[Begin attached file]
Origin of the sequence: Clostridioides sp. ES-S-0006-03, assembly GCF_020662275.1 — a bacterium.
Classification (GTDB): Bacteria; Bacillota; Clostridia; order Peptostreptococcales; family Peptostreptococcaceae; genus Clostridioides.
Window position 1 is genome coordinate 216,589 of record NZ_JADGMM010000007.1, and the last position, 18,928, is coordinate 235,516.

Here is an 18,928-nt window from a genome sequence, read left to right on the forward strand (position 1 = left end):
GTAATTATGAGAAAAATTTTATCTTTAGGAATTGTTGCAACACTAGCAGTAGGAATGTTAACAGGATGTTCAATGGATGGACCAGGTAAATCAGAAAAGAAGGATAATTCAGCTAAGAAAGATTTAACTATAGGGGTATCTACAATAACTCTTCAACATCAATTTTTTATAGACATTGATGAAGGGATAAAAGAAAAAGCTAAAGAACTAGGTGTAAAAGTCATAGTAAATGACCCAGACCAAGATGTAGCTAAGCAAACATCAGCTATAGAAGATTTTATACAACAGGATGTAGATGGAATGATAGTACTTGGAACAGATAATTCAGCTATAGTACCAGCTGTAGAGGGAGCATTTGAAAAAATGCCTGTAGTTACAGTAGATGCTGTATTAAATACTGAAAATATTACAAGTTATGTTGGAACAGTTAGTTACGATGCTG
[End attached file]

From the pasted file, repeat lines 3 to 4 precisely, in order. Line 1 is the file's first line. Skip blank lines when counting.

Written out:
Window position 1 is genome coordinate 216,589 of record NZ_JADGMM010000007.1, and the last position, 18,928, is coordinate 235,516.

Here is an 18,928-nt window from a genome sequence, read left to right on the forward strand (position 1 = left end):